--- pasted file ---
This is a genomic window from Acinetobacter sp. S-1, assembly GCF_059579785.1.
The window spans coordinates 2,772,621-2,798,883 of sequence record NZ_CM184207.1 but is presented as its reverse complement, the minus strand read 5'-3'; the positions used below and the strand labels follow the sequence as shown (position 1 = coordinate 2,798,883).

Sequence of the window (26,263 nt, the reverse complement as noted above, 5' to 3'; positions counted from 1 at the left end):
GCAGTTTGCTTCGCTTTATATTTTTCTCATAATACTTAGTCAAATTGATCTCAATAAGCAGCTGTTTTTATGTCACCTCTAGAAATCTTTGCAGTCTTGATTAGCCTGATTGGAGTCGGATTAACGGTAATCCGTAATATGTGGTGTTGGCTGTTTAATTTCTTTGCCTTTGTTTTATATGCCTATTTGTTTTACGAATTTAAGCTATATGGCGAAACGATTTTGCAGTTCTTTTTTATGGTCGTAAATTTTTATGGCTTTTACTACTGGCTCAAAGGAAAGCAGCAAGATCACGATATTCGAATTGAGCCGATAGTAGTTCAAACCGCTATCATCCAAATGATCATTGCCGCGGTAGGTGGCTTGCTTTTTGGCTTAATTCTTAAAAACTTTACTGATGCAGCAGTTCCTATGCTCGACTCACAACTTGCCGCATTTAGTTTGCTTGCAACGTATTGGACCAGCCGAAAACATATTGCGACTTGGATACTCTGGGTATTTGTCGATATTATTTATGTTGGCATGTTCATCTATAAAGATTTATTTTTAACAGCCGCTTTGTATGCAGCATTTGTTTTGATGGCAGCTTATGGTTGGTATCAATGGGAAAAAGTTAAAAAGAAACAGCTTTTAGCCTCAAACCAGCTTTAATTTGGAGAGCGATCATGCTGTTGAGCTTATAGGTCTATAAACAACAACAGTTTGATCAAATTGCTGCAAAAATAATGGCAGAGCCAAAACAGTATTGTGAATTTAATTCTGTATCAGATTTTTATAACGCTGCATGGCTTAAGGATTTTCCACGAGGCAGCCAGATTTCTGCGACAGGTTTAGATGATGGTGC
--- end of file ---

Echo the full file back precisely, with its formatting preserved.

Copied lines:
This is a genomic window from Acinetobacter sp. S-1, assembly GCF_059579785.1.
The window spans coordinates 2,772,621-2,798,883 of sequence record NZ_CM184207.1 but is presented as its reverse complement, the minus strand read 5'-3'; the positions used below and the strand labels follow the sequence as shown (position 1 = coordinate 2,798,883).

Sequence of the window (26,263 nt, the reverse complement as noted above, 5' to 3'; positions counted from 1 at the left end):
GCAGTTTGCTTCGCTTTATATTTTTCTCATAATACTTAGTCAAATTGATCTCAATAAGCAGCTGTTTTTATGTCACCTCTAGAAATCTTTGCAGTCTTGATTAGCCTGATTGGAGTCGGATTAACGGTAATCCGTAATATGTGGTGTTGGCTGTTTAATTTCTTTGCCTTTGTTTTATATGCCTATTTGTTTTACGAATTTAAGCTATATGGCGAAACGATTTTGCAGTTCTTTTTTATGGTCGTAAATTTTTATGGCTTTTACTACTGGCTCAAAGGAAAGCAGCAAGATCACGATATTCGAATTGAGCCGATAGTAGTTCAAACCGCTATCATCCAAATGATCATTGCCGCGGTAGGTGGCTTGCTTTTTGGCTTAATTCTTAAAAACTTTACTGATGCAGCAGTTCCTATGCTCGACTCACAACTTGCCGCATTTAGTTTGCTTGCAACGTATTGGACCAGCCGAAAACATATTGCGACTTGGATACTCTGGGTATTTGTCGATATTATTTATGTTGGCATGTTCATCTATAAAGATTTATTTTTAACAGCCGCTTTGTATGCAGCATTTGTTTTGATGGCAGCTTATGGTTGGTATCAATGGGAAAAAGTTAAAAAGAAACAGCTTTTAGCCTCAAACCAGCTTTAATTTGGAGAGCGATCATGCTGTTGAGCTTATAGGTCTATAAACAACAACAGTTTGATCAAATTGCTGCAAAAATAATGGCAGAGCCAAAACAGTATTGTGAATTTAATTCTGTATCAGATTTTTATAACGCTGCATGGCTTAAGGATTTTCCACGAGGCAGCCAGATTTCTGCGACAGGTTTAGATGATGGTGC